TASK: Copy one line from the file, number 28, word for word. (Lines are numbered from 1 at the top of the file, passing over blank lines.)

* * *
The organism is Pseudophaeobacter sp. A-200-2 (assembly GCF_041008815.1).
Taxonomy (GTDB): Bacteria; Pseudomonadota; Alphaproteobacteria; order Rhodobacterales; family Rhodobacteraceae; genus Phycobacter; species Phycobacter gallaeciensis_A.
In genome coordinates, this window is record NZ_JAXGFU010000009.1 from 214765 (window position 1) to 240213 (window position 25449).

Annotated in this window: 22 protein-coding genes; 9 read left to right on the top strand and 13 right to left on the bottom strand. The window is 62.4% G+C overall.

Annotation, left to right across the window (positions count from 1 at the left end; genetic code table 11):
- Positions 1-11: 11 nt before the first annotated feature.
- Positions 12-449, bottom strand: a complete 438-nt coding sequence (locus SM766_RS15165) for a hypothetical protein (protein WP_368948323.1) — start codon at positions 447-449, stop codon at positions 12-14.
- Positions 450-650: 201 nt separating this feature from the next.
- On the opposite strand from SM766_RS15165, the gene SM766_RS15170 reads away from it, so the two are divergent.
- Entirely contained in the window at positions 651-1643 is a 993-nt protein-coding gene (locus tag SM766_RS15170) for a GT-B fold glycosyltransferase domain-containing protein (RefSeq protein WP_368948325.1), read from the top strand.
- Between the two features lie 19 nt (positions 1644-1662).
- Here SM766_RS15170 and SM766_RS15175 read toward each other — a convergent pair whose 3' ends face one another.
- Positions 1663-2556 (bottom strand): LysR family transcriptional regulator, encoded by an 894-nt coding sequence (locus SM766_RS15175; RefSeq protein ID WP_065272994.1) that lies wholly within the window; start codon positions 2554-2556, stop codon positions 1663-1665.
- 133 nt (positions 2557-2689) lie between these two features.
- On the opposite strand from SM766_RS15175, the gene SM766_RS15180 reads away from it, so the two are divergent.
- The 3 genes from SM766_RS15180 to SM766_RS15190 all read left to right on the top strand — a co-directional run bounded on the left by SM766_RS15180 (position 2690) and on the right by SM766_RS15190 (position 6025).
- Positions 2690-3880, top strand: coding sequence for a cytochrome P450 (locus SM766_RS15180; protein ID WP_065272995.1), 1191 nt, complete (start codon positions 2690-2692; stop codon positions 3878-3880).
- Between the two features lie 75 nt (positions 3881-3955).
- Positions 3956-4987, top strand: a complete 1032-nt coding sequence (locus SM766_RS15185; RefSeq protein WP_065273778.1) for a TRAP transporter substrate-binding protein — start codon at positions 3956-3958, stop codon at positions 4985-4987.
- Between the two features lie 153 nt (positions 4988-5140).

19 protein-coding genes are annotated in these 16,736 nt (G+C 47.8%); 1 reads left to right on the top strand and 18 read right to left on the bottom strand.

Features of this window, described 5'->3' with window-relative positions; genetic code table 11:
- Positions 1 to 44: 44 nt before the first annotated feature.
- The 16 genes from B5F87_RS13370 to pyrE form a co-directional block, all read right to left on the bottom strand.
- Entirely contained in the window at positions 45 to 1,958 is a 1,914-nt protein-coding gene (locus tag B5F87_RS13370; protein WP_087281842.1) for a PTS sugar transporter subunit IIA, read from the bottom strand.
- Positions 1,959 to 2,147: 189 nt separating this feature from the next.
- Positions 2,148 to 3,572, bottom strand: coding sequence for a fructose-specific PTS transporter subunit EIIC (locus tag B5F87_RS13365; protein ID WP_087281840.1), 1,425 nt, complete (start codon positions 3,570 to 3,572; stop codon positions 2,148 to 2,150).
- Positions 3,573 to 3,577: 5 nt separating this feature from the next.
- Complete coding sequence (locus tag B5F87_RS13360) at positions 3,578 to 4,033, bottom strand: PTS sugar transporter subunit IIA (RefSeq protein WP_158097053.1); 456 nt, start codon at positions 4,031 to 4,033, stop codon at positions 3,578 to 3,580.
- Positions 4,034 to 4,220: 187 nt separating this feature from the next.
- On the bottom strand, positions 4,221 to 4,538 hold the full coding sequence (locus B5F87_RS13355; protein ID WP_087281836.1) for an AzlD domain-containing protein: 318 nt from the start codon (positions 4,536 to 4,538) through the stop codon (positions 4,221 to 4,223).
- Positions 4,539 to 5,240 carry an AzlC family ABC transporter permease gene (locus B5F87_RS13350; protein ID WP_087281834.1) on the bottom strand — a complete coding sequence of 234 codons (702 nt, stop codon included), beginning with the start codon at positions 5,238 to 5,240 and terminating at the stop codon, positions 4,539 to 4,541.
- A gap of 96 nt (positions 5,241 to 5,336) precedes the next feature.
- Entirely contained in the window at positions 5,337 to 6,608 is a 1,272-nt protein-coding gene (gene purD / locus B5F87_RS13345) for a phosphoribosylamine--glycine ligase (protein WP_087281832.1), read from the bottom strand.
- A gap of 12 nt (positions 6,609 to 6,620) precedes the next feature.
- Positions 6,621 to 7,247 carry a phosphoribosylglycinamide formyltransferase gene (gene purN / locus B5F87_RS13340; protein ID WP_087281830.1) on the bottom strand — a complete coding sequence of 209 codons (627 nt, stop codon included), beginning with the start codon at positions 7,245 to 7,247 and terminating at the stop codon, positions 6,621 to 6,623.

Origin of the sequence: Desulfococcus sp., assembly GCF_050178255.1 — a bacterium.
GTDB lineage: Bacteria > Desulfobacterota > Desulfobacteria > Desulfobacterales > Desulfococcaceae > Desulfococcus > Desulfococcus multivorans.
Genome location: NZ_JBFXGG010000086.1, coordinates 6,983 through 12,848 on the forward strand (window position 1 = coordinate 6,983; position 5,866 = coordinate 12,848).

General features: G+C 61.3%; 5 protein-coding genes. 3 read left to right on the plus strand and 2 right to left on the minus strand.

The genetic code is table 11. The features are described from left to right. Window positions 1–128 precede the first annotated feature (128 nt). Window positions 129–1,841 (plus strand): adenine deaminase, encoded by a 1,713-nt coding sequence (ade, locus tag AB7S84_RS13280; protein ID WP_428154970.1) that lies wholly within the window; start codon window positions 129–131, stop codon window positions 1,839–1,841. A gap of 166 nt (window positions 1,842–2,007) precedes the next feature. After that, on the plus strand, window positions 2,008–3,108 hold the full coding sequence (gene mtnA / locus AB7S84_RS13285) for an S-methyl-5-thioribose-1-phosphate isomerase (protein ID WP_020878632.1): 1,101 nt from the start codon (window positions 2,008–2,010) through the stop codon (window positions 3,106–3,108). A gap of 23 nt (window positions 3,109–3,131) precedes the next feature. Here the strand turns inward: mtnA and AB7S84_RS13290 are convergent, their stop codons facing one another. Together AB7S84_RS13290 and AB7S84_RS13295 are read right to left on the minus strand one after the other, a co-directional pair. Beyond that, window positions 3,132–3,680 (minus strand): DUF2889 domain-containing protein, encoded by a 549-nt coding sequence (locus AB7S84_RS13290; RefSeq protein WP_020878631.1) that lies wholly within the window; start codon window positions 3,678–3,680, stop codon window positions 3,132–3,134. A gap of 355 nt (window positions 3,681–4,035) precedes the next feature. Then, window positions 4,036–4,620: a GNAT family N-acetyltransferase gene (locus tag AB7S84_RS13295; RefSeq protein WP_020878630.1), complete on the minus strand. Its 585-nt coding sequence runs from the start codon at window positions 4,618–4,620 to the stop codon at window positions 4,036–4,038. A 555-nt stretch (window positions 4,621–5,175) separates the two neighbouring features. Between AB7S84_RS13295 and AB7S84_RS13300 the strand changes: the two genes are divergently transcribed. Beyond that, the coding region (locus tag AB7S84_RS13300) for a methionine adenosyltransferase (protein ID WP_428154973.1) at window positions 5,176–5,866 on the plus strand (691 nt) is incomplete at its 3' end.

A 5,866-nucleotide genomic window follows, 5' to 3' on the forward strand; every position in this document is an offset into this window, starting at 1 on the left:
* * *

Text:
- Positions 3,573 to 3,577: 5 nt separating this feature from the next.